What only McDougald’s intimates realized at the time was that even under the pressure of the Desmarais bid McDougald had desperately wanted to retain the public silence he had never broken. The real reason he began to speak out was that the Power offer came at a particularly awkward moment for Argus, just as four major deals were moving into their crucial stages of negotiation. Standard Broadcasting, controlled by Argus, had made a secret take-over bid for Capital Radio, a large British private broadcaster aimed at the London market. Lord McFadzean, the chairman of Capital, and Lord Aylestone, chairman of the Independent Broadcasting Authority, threatened to break off the talks should the ownership of Argus change hands. At the same time, in Canada, Standard had made a $ 10-million bid for Bushnell Communications in Ottawa.

In his capacity as chairman of Massey-Ferguson, McDougald was also negotiating with “Bunkie” Knudsen, head of the White Motor Corporation, for a huge diesel plant at Canton, Ohio, which he wanted as an alternative source of engines to Massey’s strife-torn branch at Peterborough in England.

The most delicate bargaining of all concerned the 1.6 million Massey-Ferguson cumulative redeemable preferred shares then due to be issued. Wood Gundy, lead firm in the 30-member underwriting syndicate, had sent John Abell, one of its vice-presidents, to Palm Beach, where several of Massey’s directors were spending the winter, to tidy up the details. “There was a whole army of people in my house,” McDougald recalls. “Because the take-over bid was overhanging the market, dealers were beginning to get worried about taking commitments on these shares. The way Massey had been run under the Argus umbrella, they felt that was one thing, but under this other group, it might be something else ... Well, there I was, sitting in Palm Beach with some of the Massey directors still negotiating on the amount and the price. And as we talked, the thing was sinking further, till finally the syndicate people claimed the best they could sell was $20 million. ‘Well,’ I said, ‘that’s just an insult to Massey. But let’s get the thing cleaned up. If you’re willing to take on another five million dollars, we’ll settle for that.’ Abell called Toronto and came back to tell me there was a new quirk in the deal. Greenshields and Nesbitt, Thomson, members of the Massey syndicate, were actively soliciting Argus shares on behalf of Power.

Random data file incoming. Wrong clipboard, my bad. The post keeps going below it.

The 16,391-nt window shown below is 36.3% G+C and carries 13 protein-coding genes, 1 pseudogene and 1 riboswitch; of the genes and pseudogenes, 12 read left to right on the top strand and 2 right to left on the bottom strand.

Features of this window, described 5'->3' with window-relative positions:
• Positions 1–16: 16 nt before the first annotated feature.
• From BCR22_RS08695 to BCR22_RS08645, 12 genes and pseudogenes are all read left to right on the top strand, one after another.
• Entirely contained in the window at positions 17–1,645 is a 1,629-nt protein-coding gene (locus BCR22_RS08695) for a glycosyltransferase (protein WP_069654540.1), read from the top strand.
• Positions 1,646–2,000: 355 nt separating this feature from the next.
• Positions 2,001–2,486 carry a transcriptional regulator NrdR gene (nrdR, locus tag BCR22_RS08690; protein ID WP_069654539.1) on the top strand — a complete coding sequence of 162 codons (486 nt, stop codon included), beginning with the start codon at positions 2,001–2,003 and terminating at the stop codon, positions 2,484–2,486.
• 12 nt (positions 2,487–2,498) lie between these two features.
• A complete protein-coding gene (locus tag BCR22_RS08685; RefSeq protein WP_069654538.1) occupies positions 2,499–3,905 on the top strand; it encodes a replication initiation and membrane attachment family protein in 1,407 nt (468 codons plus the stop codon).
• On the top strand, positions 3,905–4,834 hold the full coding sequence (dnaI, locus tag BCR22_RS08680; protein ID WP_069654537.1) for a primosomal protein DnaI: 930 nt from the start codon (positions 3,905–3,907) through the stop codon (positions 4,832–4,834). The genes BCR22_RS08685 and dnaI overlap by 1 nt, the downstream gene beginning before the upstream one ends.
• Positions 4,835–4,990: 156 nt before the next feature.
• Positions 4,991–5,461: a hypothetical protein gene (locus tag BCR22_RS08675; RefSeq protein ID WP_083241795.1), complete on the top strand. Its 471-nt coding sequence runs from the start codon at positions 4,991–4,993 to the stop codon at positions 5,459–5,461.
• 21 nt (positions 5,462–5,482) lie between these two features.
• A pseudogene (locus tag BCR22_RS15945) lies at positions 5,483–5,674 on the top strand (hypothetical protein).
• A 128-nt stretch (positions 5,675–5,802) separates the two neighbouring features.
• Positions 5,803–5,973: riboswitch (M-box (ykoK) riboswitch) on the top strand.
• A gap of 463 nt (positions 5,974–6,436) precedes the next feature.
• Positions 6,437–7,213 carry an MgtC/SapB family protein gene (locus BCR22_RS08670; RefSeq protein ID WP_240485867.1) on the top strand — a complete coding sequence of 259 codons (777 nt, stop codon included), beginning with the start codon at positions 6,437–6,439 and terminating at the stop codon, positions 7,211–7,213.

“I was so mad, I said to Abell, T don’t like ungrateful people — this was only two weeks after we had given Nesbitt a $30-million bond issue in Dominion Stores — I don’t like disloyal people, and I don’t like people sabotaging their clients’ account. There’s only one thing to do: kick them out of this Massey financing altogether. Just kick them out. Don’t let them withdraw, because that’ll give the impression maybe they thought the issue wasn’t good.’ Poor Abell figured this was pretty rough stuff and pointed out that he’d got all this banking group already signed up and both Greenshields and Nesbitt were in it. “ ‘Well,’ I told him, ‘there’s only one chink in your so-called armor, and that’s me. In the dining room there are all those papers sitting out there, waiting for me to sign up. There’s going to be no deal at all unless you go to the telephone right now and tell both those people that they’re being kicked out for disloyalty and sabotage. And when you’ve finished you call the other members of the banking group and explain the reasons why they were kicked out — not let out, but kicked out.'